Anthony Albanese has spent a bit of time this week in Tasmania and, among other things, took a look at the salmon industry down there.
It was a good PR exercise for him as well as for the industry as he publicly acknowledged the “important role” the salmon industry plays in employing about 5000 people in “good, well-paid jobs”.
But the visit has presented a quandary for the Prime Minister and exposed a weakness in the Federal Government’s approach to the environment.
As it was put to him by one radio presenter on Thursday (18 January): “The Liberals are saying that you’re not guaranteeing salmon farming in Macquarie Harbour and the Greens are furious that you’ve appeared alongside Tassal in an industry they are saying is threatening the Maugean skate.”
The Maugean skate is a stingray whose natural habitat is estuarine waters and is endemic to Tasmania. It is only found in the brackish estuarine waters of Macquarie Harbour and Bathurst Harbour.
The PM was specifically asked for “no fence sitting here” and to either guarantee the farming in Macquarie Harbour or state that it could be banned if it’s the only way to save that highly endangered fish species.
But fence-sitting was the best the PM could muster.
“Well, we’re doing the right thing, aren’t we, if you’ve got the Liberals from one end and the Greens from another?” he answered.
“What I’ve said is those jobs are absolutely critical and we want to support the industry. We want to work on a win-win, not either/or… We agree that you want a sustainable industry, and you want the industry to continue. But you need to have proper environmental assessments according to the law.
“[That] is what [Environment Minister] Tanya Plibersek needs to do. She’s required to do it. It’s not an option, the consideration of the EPBC Act, and she’ll do that.
“But I’m very confident that we can work through ways in which the sustainability of the industry can be enhanced. That’s something that the salmon industry wants to do themselves, and when I was meeting with them yesterday, they’re very confident that they can do so.”
Mr Albanese then talked about how the government needs to “look for both” when trying to balance the economy and sustainability.
“What you need to do is to make sure that industries are sustainable, work on these issues, follow the science,” he said.
“And that’s precisely what my position is – that you can do that and achieve good outcomes.”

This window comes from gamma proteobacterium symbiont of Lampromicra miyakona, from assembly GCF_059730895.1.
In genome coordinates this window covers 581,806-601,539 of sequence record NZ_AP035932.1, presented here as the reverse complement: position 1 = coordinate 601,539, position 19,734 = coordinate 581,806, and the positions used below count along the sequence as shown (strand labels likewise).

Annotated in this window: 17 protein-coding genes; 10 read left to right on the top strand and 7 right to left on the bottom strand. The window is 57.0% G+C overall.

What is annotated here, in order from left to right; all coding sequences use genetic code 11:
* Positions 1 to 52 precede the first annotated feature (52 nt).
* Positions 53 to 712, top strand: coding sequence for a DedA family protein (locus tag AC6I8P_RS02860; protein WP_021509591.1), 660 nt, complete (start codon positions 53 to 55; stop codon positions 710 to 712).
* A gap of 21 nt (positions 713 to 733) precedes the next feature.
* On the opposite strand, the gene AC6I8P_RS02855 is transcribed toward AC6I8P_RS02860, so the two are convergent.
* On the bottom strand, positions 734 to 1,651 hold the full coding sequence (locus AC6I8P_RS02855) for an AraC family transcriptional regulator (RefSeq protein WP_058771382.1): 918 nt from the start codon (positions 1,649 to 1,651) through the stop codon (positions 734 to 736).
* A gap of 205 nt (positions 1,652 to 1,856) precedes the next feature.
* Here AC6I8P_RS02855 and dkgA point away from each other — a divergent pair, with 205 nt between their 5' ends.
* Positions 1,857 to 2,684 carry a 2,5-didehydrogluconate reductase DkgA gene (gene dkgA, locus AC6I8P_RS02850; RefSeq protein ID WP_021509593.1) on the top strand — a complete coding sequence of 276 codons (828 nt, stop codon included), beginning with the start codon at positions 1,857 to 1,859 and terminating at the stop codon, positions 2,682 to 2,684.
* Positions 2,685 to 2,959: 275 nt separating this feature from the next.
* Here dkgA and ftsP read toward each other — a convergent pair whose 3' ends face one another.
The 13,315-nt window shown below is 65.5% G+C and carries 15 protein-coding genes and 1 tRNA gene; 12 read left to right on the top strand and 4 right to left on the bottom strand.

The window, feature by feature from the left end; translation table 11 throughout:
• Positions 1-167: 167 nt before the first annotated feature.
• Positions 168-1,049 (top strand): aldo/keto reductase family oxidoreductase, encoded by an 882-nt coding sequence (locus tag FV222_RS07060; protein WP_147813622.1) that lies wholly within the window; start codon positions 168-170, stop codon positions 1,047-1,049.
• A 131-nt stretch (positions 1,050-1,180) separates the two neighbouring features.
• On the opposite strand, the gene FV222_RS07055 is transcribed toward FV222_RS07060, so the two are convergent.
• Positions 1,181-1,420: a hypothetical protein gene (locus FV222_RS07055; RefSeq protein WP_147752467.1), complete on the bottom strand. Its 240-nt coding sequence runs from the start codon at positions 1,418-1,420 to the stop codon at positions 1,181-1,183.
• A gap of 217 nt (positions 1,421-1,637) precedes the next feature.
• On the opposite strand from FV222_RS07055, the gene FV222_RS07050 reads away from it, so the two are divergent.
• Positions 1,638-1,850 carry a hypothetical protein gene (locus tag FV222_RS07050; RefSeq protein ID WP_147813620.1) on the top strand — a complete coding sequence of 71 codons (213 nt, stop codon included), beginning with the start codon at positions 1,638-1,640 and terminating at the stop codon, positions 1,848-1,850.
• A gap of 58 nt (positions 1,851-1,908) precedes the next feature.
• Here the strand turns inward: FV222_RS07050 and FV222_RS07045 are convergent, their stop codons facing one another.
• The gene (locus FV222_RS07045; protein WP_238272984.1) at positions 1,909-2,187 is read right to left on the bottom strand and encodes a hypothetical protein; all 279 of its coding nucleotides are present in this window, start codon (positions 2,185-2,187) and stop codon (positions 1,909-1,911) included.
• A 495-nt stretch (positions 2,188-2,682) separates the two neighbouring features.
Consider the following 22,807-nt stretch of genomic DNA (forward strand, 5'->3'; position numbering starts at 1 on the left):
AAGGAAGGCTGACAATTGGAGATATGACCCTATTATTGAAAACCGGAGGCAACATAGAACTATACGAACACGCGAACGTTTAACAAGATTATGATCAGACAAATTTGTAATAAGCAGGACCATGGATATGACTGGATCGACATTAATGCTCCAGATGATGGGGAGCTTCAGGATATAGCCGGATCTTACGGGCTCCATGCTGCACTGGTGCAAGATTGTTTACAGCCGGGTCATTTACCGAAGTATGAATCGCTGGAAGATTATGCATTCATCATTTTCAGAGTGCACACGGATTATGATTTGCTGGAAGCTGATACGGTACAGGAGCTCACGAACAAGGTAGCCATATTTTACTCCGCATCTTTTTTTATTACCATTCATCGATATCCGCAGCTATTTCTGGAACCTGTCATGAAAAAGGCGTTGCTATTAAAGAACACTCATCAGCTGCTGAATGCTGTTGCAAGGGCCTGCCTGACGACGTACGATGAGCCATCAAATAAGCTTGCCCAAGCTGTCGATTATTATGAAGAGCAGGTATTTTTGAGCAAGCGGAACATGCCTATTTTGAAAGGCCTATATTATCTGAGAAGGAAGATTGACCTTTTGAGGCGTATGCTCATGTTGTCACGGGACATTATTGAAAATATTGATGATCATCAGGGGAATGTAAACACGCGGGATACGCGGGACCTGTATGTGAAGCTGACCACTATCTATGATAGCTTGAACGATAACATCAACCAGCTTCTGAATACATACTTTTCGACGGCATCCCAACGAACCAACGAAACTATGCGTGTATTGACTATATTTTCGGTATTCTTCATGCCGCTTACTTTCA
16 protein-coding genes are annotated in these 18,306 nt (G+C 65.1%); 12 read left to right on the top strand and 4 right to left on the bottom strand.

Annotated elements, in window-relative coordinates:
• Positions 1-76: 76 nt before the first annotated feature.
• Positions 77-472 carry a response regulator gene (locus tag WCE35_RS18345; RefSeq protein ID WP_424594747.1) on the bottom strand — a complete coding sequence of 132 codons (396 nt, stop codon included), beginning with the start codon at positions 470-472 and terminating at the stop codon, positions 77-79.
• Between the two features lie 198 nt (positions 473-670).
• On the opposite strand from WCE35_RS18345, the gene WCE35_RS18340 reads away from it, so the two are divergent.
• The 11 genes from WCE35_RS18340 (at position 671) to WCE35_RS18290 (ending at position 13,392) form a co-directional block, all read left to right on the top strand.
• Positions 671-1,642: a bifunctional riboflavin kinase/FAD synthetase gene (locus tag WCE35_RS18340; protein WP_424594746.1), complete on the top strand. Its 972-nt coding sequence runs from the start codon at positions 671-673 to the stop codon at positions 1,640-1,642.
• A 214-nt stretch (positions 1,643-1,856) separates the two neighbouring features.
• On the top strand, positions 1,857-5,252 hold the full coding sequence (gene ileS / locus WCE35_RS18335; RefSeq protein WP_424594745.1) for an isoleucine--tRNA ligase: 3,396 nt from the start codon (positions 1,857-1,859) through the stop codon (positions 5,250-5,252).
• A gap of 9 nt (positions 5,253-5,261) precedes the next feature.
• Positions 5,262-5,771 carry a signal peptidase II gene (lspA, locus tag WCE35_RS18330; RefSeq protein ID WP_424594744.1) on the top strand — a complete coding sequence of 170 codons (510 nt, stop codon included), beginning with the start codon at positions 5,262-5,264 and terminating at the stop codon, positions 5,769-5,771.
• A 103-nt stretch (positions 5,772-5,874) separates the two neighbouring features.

But that’s not really any position at all.
During another Hobart radio interview broaching the same topic, the Prime Minister contributed about the same amount of air time, saying the same thing – which was not much at all.
He remained firmly on the fence when presented with scientific evidence that the endangered Maugean skate “is in a world of hurt right now” and that finfish farming could wipe it out completely.
“Well, primarily responsibility, of course, for those issues lies with the state government,” he said.
“But what the Federal Government is doing through the EPBC Act, the Environment Minister has a responsibility to examine the science and get best advice as to, we want to make sure, as the quote from Minister Plibersek correctly says, we don’t want to see extinctions of any species.
“And that’s why we need to work with industry, work with the science to make sure we can have a win-win here.
“I don’t want to see jobs disappear, but I also want to see the Maugean skate protected.”
And so it went.
To be fair, it is a tough position to be in. It’s a hard issue to take a firm stance on.
But that’s why he’s paid the big bucks. And that’s why Australians voted for him and his Labor team.
Equivocation is not an attractive trait for a political leader, yet it seems to be the most used currency for far too many politicians.
The Prime Minister is right to say that jobs and the environment must both be protected, but he comes up short when trying to explain how that will be achieved.
In fact, he didn’t try much at all except for referring to the Act and “the science” and handballing it to the state government and his Environment Minister to explain further (neither of whom were in those particular interviews).
Discussion over the stingray is just a snippet of the dilemma for Labor on environmental policy.
It was elected partly on its environmental credentials but must also be industry-friendly.
The same dithering is seen over mining, forestry, marine protection and more.
Weasel words just don’t cut it anymore.
Original Article published by Chris Johnson on Riotact.